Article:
There is nothing wrong with aimlessly wandering through an art gallery. It is actually a favorite pastime of mine. Passively gazing at works enables me to momentarily silence the whirring microprocessor of my mind, escape myself, and even occasionally make room for creative thoughts to drift in.
“The exhibition takes its title from Max Frisch’s 1980 novella, Man in the Holocene, in which the narrator gathers selections from encyclopedias and books to preserve knowledge as a deluge threatens to destroy his village. Of particular interest to the narrator is information about our geological present, the Holocene, which includes the development of human civilization. The Holocene is thus our period of geological time, in which we attempt to understand the physical and natural laws that govern the universe and the origins of life, while also coping with the significant extent of our own impact on the Earth’s ecosystems.”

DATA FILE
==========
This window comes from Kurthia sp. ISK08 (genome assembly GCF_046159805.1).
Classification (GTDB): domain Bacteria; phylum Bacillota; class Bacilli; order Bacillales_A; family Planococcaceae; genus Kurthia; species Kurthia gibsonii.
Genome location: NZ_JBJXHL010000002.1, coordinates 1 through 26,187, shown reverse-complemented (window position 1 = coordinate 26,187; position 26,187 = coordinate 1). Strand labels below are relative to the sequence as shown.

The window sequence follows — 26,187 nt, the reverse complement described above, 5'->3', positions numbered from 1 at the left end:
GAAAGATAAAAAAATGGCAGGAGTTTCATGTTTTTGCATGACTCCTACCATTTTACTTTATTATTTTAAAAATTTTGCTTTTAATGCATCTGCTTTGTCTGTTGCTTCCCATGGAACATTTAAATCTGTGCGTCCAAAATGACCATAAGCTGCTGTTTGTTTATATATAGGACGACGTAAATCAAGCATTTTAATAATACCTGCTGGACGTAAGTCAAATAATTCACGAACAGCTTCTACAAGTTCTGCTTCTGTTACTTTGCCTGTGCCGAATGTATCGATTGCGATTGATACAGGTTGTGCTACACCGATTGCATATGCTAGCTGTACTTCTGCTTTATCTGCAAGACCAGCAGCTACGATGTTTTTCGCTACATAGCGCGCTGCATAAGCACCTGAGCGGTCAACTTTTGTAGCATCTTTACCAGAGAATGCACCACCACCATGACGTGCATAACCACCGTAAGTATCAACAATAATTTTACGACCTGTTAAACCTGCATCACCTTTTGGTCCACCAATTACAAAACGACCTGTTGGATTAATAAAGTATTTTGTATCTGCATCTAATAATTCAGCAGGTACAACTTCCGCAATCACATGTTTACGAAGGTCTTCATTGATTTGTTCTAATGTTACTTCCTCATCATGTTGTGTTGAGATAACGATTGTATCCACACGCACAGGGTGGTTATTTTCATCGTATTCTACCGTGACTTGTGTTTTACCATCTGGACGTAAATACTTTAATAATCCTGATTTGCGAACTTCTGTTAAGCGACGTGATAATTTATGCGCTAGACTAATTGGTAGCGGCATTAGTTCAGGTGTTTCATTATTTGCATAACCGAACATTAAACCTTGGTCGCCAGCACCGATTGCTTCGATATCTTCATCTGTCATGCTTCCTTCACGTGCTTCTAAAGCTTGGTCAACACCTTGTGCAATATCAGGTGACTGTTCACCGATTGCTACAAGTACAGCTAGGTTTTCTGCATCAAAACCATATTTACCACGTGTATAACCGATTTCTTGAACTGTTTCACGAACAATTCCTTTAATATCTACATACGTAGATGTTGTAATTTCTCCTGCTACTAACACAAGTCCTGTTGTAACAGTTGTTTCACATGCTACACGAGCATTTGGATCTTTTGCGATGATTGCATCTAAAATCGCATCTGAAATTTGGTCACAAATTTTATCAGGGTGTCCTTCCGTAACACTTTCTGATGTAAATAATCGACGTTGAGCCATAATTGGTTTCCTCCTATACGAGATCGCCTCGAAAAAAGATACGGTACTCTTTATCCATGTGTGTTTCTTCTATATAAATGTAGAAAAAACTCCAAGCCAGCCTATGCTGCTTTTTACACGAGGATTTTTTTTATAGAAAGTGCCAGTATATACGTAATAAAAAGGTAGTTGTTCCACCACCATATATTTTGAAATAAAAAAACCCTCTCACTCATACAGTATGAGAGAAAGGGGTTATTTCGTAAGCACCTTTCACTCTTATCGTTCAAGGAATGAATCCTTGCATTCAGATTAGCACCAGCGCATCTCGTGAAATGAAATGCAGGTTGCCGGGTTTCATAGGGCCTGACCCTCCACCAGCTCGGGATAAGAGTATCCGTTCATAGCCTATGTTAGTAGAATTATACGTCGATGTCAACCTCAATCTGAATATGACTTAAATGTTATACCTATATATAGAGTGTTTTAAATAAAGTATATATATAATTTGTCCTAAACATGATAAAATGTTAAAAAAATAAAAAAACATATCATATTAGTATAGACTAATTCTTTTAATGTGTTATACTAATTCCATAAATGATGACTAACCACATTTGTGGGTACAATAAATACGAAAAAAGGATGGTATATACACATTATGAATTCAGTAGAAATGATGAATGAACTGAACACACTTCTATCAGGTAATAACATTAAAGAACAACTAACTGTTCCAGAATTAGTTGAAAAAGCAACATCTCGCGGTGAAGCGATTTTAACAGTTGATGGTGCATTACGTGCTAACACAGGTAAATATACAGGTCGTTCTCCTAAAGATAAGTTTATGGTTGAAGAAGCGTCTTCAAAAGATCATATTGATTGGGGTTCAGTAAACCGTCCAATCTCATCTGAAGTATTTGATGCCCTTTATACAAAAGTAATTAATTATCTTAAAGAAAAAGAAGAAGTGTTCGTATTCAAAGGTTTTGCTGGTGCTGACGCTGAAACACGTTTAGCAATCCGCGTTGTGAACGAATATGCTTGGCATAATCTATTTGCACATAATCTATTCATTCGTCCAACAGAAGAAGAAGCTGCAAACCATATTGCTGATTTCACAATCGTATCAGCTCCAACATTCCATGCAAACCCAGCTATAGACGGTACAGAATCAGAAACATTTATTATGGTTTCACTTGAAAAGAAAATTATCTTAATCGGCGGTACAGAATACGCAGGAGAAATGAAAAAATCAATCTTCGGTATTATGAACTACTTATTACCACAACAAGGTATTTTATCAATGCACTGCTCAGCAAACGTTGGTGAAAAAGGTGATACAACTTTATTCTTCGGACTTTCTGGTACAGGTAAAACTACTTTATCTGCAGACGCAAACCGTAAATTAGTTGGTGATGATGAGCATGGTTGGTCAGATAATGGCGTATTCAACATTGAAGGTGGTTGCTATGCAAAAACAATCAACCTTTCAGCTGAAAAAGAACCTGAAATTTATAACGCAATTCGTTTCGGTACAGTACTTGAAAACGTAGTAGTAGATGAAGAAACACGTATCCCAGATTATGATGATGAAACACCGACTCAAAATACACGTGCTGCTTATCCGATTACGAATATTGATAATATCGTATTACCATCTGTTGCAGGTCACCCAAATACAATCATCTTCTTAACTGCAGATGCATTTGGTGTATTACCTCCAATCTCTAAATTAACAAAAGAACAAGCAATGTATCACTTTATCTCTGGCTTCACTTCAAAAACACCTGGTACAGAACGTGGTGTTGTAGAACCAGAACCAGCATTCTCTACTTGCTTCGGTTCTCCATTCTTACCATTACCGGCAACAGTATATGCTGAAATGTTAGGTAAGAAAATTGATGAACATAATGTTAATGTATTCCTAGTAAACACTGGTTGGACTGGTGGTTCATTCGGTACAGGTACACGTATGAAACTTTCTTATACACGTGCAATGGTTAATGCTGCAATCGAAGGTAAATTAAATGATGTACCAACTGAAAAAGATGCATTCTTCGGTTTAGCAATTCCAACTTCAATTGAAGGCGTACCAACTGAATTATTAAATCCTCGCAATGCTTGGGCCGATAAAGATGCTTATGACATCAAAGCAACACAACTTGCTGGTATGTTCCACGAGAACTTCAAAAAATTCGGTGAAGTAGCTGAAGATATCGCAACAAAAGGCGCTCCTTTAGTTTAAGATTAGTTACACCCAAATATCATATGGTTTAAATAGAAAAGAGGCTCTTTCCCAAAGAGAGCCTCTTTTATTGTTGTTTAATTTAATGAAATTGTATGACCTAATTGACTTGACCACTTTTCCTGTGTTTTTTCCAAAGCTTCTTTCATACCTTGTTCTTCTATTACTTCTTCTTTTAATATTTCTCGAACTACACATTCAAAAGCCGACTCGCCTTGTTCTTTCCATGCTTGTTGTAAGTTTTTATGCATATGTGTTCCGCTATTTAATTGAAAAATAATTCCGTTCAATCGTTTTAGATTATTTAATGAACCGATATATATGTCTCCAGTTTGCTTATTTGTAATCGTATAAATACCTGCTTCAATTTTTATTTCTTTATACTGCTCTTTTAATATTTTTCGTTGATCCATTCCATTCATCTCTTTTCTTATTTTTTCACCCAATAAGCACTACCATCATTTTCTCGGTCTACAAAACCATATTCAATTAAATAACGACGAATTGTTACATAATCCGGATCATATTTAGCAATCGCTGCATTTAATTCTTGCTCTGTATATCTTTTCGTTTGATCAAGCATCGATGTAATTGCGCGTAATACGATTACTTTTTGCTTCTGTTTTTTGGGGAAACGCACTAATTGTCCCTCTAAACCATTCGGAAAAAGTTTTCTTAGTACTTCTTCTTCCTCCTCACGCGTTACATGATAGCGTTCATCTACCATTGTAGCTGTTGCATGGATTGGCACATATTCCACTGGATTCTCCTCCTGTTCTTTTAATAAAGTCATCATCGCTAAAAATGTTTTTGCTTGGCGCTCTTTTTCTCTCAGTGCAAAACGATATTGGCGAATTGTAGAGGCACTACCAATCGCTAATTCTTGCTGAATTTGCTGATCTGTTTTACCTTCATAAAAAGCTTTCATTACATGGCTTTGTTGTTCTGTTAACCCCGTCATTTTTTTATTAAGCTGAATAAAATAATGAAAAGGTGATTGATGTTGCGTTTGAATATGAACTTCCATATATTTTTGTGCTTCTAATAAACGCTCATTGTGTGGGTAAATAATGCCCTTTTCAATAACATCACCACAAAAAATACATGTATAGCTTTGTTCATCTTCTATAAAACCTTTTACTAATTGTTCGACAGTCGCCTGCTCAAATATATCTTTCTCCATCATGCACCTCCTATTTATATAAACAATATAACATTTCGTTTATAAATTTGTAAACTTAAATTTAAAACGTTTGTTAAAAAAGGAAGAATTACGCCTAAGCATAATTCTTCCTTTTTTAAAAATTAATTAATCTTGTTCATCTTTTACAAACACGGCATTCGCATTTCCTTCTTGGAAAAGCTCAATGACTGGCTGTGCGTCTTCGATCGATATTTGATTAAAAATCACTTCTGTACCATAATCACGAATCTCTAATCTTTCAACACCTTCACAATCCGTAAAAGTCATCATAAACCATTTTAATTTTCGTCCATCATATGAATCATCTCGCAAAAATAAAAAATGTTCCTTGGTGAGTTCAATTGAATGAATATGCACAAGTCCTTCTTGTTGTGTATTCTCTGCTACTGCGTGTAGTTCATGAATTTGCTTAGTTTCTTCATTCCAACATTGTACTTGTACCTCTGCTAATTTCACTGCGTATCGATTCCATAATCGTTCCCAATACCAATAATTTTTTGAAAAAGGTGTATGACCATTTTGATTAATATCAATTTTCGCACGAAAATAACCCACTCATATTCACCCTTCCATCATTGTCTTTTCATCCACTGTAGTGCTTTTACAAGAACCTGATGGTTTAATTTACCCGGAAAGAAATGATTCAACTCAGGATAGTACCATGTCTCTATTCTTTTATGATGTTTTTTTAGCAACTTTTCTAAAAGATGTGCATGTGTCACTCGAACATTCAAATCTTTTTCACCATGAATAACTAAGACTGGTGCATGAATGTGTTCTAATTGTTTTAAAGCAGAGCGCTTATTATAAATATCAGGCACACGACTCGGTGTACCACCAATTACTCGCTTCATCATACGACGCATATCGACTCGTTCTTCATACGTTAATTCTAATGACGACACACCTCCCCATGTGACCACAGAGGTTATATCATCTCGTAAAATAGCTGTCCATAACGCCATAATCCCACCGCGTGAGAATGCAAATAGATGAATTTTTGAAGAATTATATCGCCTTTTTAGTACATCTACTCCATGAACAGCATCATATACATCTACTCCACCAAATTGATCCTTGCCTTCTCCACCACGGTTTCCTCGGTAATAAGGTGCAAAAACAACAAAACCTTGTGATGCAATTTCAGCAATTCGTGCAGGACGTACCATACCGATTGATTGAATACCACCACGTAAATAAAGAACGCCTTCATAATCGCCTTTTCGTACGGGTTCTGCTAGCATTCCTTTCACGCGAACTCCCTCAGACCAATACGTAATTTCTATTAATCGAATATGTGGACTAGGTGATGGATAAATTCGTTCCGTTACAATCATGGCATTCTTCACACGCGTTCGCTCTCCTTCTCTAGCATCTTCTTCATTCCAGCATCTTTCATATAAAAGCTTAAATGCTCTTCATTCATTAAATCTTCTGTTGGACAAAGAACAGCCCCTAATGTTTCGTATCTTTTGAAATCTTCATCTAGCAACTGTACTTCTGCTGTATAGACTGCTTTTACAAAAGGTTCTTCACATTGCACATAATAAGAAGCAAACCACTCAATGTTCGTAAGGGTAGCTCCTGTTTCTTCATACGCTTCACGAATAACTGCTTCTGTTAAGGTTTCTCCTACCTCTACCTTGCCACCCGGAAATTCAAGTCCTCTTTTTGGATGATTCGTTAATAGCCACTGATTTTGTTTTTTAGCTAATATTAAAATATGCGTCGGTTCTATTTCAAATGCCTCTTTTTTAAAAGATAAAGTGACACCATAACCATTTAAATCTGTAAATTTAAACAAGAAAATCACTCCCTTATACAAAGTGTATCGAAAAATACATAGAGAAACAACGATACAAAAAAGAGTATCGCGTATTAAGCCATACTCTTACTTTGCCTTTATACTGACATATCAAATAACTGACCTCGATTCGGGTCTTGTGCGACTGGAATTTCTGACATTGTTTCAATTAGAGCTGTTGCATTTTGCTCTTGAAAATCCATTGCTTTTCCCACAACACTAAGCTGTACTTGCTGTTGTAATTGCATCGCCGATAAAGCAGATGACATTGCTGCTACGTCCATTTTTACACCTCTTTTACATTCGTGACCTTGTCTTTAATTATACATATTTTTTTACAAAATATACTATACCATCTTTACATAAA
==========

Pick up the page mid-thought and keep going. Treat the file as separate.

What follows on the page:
Now that that’s out of the way..
I approached In the Holocene at MIT’s List Visual Arts Center without pretense. I simply came equipped with an open mind and a curiosity as to how such a vast and multi-layered subject would be tackled in a gallery setting.